Remembrance

Multi-faith remembrance services and activities are a key part of Inter Faith Week and help strengthen good inter faith relations at all levels

Inter Faith Week is an opportunity to strengthen good inter faith relations, highlight the positive contribution of faith communities to society, and to increase understanding between people of religious and non-religious beliefs.

Communities whose members and ancestors have served side by side during armed conflicts, live side by side in Britain today. The Week is timed to begin each year on Remembrance Sunday, to encourage people to remember together the service of people of all faiths and none and to think about peace.

Multi-faith Remembrance

Multi-faith remembrance services and activities are a key part of Inter Faith Week and help strengthen good inter faith relations at all levels, and increase understanding between people of religious and non-religious beliefs.

Civic Remembrance events and activities are typically organised by local authorities across the country, and many are run on a multi-faith basis. Local inter faith groups often play an important role in these activities.

Remembrance looks back; it is also a place from which to look forwards and to consider how best to work together for a peaceful and just world.

Remembering the contributions made by people of all faiths and beliefs

The Royal British Legion is working to ensure that Remembrance is understood and available to all, and passed on to the next generation. The Inter Faith Network helped the RBL bring together a round table of faith communities in June 2019 to discuss this and British Future is working with the RBL on a series of ‘Remembering Together’ events.

Government has also been seeking to widen the pattern of commemoration. Faith communities are represented at the Cenotaph each year and last year, for the first time, representatives of smaller faith communities were included.

Last year was #Armistice100, the Centenary of the end of World War I. Various commemorative services, parades and exhibitions took place to commemorate the centenary of the War. One such exhibition was an ‘Empire, Faith and War’ event which highlighted Sikh contributions to the War.  Other activities included a special event at the Neasden Temple to commemorate the contribution of Indian Soldiers and an exhibition and book about the contribution of Muslim soldiers to WW1.  The colonial context for the involvement of many people of different faiths from around the world was reflected and explored in a number of events that took place, while the emphasis of all was on the shared sacrifice and contribution to what it was hoped would be a safer and more peaceful world.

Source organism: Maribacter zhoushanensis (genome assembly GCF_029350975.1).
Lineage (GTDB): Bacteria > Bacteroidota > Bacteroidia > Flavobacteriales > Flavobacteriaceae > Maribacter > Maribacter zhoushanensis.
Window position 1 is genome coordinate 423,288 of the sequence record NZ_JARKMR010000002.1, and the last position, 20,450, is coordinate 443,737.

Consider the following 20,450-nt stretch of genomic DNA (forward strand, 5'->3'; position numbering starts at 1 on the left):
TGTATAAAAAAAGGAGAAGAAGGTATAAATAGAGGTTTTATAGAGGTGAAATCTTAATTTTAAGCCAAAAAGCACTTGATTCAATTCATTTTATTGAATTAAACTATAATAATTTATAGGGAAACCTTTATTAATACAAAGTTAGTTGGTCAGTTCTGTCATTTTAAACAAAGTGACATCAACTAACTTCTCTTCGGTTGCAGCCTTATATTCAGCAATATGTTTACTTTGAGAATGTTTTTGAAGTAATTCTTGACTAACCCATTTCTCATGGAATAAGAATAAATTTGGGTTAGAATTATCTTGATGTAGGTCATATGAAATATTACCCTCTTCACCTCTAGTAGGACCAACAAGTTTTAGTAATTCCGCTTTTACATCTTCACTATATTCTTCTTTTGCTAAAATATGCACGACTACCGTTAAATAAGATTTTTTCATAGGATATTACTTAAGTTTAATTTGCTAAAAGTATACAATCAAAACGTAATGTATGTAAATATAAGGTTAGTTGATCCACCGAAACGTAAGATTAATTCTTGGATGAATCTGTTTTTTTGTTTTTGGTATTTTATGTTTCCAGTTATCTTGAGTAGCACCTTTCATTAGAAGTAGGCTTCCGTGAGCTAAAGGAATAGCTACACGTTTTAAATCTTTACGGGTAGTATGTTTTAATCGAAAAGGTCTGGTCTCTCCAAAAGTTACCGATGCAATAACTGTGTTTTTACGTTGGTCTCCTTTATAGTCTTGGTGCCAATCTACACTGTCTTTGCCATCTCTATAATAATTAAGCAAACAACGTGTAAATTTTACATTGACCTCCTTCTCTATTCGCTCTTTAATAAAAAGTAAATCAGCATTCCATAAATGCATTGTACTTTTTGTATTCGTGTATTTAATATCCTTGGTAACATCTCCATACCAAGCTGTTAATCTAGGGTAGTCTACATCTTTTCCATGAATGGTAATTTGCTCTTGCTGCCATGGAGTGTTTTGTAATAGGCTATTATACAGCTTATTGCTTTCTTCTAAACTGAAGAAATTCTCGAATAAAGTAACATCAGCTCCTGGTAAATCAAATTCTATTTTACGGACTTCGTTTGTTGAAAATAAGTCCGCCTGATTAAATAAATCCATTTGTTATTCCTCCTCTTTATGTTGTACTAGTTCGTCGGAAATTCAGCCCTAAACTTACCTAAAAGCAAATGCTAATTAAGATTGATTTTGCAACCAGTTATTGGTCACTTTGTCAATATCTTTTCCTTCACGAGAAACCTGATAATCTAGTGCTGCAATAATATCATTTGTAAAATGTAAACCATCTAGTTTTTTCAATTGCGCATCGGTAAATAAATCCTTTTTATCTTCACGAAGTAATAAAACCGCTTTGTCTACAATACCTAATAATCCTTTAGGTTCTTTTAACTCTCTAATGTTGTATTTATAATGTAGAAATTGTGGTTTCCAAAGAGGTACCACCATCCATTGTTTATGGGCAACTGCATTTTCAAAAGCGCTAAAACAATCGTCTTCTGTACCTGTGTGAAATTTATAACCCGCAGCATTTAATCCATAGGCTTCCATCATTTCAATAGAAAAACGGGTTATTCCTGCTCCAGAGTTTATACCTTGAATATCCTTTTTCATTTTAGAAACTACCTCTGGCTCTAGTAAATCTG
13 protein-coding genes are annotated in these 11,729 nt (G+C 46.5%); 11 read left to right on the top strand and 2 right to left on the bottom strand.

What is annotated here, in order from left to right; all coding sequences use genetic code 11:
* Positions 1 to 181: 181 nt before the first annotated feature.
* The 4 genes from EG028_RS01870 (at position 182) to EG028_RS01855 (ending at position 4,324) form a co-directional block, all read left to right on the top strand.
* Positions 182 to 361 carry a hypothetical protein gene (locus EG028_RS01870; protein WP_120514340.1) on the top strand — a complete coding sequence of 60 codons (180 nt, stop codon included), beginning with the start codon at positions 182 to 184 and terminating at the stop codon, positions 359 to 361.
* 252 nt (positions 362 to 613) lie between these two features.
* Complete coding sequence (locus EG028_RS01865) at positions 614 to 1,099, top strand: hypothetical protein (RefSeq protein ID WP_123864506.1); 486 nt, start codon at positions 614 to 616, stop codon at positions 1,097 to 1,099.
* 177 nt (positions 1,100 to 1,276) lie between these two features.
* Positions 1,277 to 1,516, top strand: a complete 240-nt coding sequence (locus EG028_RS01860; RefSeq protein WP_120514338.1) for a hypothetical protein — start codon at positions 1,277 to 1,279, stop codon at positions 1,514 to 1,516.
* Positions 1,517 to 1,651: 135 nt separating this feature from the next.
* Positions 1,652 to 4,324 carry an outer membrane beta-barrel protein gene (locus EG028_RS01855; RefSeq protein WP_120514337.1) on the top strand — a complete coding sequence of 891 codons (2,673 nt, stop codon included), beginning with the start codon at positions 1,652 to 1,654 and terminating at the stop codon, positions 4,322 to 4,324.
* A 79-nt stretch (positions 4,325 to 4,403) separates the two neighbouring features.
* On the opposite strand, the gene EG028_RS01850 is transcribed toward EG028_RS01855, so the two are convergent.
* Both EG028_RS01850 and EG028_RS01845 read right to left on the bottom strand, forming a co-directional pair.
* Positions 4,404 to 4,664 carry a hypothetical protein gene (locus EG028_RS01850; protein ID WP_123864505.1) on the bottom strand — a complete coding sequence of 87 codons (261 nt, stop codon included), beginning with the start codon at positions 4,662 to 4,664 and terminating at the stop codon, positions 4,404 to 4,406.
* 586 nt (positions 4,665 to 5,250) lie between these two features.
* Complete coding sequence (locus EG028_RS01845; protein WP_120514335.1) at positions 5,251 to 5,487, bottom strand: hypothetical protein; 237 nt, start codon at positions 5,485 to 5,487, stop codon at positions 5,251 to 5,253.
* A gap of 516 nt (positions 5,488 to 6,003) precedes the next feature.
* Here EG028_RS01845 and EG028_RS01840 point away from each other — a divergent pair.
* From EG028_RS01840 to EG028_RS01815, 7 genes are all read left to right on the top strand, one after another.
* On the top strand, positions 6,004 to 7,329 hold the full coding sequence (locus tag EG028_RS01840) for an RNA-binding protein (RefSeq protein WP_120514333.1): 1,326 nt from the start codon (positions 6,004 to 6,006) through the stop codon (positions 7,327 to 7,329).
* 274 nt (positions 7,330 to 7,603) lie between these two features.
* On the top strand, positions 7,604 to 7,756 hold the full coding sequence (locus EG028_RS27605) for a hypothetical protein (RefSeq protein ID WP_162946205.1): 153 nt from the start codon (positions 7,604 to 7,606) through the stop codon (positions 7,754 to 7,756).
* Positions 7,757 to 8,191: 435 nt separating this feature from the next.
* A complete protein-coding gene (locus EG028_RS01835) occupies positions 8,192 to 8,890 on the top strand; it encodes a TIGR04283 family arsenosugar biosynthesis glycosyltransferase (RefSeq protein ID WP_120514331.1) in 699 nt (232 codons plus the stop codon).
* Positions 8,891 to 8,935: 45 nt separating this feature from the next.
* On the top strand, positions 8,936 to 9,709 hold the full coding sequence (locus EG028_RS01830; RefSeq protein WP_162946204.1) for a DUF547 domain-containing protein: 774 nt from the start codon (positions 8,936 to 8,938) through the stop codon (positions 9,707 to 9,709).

The success of #Armistice100 initiatives was evident in a report published by the Department for Digital, Culture, Media and Sport in July 2019 entitled ‘Lessons from the First World War Centenary’. The report included findings from British Future’s research which identified that the commemorations were particularly successful at increasing public awareness of all the different communities involved in the War. For instance, they found that public awareness of the sacrifice of Indian soldiers in the First World War increased by 27% following the Centenary.

This year and next year a particular focus of remembrance is the 75th anniversary of battles and key moments of WWII, for example recent commemorations of D-Day and of the battles of Kohima and Imphal.  The terrible events of the Holocaust and particular dates relating to those are also being remembered.

Poppies

The red poppy of the RBL is the most recognisable emblem of remembrance. A special variant of this, the ‘khadi’ poppy, was introduced with the RBL last year to commemorate the contributions and sacrifices made by British Indian soldiers. It is of a material  of the kind from which Mahatma Gandhi’s clothing, was made. There are also poppies of other colours distributed by organisations other than the RBL. A black poppy is a widely used symbol of remembrance for the African, Black and Caribbean communities’ contributions. A white poppy is worn by some to symbolise remembrance for all victims of war and a commitment to pacifism.

Below are a few potentially useful resources that highlight the contributions of people of different faiths and beliefs in conflicts and the importance of multi faith remembrance:

http://armisticenow.net/

http://ww1muslimsoldiers.org.uk/

http://www.muslimsinww1.com/

http://www.nationalarchives.gov.uk/first-world-war/

http://www.sikhmuseum.com/brighton/index.html

https://unknownfallen.com/

https://www.britishlegion.org.uk/get-involved/remembrance/remember-together

https://www.ifscfr.org

https://www.independent.co.uk/news/uk/home-news/forgotten-role-of-indian-soldiers-who-served-in-first-world-war-marked-at-last-a6725851.html

https://www.independent.co.uk/voices/khadi-poppy-indian-soldiers-commonwealth-troops-remembrance-day-wwi-a8628676.html

https://www.india1914.com/

https://www.jewsfww.uk/home.php

https://www.nam.ac.uk/explore/commonwealth-and-first-world-war

https://www.voicesofwarandpeace.org

https://www.veday75.org/

Published 5 November 2019